Summary of the Invention We have discovered, and the invention provides, a product delivery device that contains a bottom film layer having upper and lower surfaces; a top film layer having upper and lower surfaces; and a product sample between the top and bottom layers, wherein at least one film surface is microstructured. The top and bottom film layers can be generally secured to each other by an adhesive material or other sealing material. The product can be completely enclosed in an enclosure forming a seal that is impermeable to liquid and/or vapor. The microstructures employed in the sampler provide a textured surface that can be manipulated as desired, providing greater control of properties such as volume per unit area, rate of evaporation, liquid flow and the like.

Detailed Description of the Preferred Embodiment

The film layers that make up the top and bottom layers of the sampling device may be made of any material that is readily processable and that is resistant to, i.e., will not be dissolved or damaged by, or react with the product to be sampled. Examples of suitable materials include polymers, metal foils, coated paper, e.g. a polyester coated paper, and the like. Generally the film layers will have a thickness of about 12.5 to 312.5 μm, depending on the intended use of the device, preferably about 25 to 250 μm. Polymers are generally preferred as the material for the film layers of the sampling device. Suitable polymers include polyesters, polyolefins, polyacrylates, polyalkylacrylates, polyurethanes, polyamides, cellulose ethers and esters. Of these, polyesters and particularly polyethylene terephthalate are preferred. The top and bottom layers are preferably formed from the same material but may be formed from different materials. The films are typically clear but may be colored, tinted, or printed with a color, pattern or alphanumeric symbols.

At least one of the surfaces of the film layers that comes in contact with the product to be sampled has a microstructured surface. As used herein, "microstructure" refers to shapes and patterns that are of such small size that they generally cannot be obtained through use of standard machining or tooling equipment. The microstructures contemplated herein have a height of about 25 to 750 micrometers. This microstructured surface greatly increases the surface area of the film layer, thereby increasing the volume of liquid or other material that the sampler can hold. The use of a microstructured surface provides a number of benefits, such as the ability to hold a liquid in place, better control of the number of depressions, configuration and positioning of the pattern, availability of a wide variety of patterns, the ability to avoid use of an adhesive, greatly increased surface area of the sampler, and control of physical properties such as volume per unit of area, rate of evaporation, direction and rate of liquid flow, and so on. The microstructures also allows one to combine the benefits of a textured surface with that of a substantially planar film, due to the small size of the structures. One example of such a benefit is that the textured surface can maintain substantial contact with another film layer, such as a cover film. The microstructured surface can also provide desirable visual effects. For example, the microstructures can be provided to the film layer(s) so as to result in a pattern of structured and non-structured areas. Or, if desired, the precise protrusions and recesses of the microstructures can be tailored by combining microstructure, transparency and composition to create optical effects such as Moire patterning or "image shifting", where the image changes with viewing angle. In addition, the microstructures can provide the surface with a distinctive "feel" when touched by the user.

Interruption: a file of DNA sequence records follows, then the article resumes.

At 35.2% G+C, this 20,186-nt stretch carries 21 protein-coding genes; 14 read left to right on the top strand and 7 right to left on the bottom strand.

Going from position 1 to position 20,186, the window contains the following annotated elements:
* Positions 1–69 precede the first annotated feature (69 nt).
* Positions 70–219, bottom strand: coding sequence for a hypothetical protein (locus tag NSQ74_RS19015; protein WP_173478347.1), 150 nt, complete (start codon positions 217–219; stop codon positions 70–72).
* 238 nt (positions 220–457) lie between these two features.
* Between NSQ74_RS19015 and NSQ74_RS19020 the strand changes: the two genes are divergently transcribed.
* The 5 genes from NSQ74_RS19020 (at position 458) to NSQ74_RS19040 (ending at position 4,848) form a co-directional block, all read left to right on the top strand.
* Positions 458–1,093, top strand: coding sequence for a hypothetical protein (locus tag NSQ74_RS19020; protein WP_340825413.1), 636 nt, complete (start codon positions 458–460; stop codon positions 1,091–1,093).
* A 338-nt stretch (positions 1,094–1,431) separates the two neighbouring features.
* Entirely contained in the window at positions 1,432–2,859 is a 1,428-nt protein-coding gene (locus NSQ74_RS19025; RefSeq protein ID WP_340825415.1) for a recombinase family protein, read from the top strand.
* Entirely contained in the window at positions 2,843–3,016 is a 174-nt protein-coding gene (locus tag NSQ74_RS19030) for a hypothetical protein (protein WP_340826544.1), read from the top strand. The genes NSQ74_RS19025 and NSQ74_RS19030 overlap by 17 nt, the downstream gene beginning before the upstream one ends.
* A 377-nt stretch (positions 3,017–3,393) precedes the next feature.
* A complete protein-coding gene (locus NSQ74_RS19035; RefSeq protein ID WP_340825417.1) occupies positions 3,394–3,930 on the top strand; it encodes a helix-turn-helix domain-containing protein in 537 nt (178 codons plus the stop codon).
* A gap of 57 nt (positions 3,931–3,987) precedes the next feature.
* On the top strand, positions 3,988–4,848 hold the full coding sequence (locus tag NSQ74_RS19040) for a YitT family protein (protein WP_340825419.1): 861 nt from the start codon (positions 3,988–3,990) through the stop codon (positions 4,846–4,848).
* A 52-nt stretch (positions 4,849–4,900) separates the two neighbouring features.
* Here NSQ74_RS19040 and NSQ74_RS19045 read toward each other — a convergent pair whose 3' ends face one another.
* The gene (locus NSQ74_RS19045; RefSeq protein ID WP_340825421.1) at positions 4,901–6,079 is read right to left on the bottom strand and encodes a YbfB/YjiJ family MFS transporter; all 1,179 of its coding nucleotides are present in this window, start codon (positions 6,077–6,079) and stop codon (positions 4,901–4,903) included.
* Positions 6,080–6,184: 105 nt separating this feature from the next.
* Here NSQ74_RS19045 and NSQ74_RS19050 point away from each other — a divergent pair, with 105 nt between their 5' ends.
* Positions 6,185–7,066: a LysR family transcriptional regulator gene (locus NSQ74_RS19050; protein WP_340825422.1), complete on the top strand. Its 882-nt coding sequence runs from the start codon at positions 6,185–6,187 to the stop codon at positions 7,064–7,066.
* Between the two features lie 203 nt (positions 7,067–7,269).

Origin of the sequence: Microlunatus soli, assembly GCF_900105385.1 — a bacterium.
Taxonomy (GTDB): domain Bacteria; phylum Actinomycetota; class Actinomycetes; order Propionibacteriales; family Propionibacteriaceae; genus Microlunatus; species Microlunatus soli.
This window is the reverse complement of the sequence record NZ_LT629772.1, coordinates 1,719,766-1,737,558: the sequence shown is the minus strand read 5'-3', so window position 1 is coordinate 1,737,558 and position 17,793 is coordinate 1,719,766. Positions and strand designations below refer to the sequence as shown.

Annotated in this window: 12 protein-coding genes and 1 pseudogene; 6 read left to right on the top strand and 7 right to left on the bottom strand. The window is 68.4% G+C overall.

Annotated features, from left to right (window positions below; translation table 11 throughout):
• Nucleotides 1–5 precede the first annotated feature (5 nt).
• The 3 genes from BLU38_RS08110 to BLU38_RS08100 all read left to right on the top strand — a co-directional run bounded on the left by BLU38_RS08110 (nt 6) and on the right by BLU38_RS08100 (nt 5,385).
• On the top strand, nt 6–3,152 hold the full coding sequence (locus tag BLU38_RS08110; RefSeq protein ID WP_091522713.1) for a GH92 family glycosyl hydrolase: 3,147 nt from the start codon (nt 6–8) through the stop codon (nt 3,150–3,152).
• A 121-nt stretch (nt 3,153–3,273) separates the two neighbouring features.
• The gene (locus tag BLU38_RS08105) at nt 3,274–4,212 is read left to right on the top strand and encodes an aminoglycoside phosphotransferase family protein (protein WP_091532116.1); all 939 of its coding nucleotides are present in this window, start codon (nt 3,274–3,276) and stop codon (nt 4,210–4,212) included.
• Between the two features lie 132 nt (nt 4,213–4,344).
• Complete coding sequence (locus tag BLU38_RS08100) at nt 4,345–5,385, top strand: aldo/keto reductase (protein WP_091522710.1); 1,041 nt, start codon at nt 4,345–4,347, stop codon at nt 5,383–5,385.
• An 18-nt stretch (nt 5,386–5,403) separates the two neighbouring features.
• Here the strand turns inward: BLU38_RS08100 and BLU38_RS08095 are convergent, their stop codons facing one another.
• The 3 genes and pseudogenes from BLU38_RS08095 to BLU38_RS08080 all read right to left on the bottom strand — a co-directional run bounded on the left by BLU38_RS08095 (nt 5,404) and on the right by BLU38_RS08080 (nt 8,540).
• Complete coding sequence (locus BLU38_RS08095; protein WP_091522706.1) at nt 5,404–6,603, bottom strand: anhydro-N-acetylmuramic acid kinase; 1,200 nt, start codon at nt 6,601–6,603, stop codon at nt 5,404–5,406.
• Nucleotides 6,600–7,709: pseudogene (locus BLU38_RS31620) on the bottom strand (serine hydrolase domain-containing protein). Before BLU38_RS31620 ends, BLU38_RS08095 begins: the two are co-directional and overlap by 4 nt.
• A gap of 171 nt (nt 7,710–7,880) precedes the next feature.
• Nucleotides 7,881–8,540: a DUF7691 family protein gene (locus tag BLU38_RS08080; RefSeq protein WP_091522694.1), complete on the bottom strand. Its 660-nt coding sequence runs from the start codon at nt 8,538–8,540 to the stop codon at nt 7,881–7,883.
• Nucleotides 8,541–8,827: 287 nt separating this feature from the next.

The microstructures that provide a textured surface to the film layer(s) can take any form desired that will not tear, puncture or otherwise harm the film layer. Generally, the microstructures will create depressions in the surface of the film layer that can hold the product to be sampled. The structures can be cones, cylinders, partial spheres, pyramids, inverted cones or pyramids having polygonal bases, concentric circles, intersecting v-shapes, rounded or box-shaped grooves and the like. The shape of these structures provide benefits in volume of material to be contained, as well as optional and aesthetic benefits that are superior to ordinary grooves, sandblasted indentations or irregular scoring patterns. Preferably, the pattern should not guide or channel the product out of the sampler, so that if a grooved pattern is used, for example, the grooves preferably do not run straight to the outer edges of the device. In fact, the microstructures can be arranged in such a manner that they hold or maintain the product in the sampler. A microstructure pattern that does not channel product out of the device is particularly advantageous for liquid products.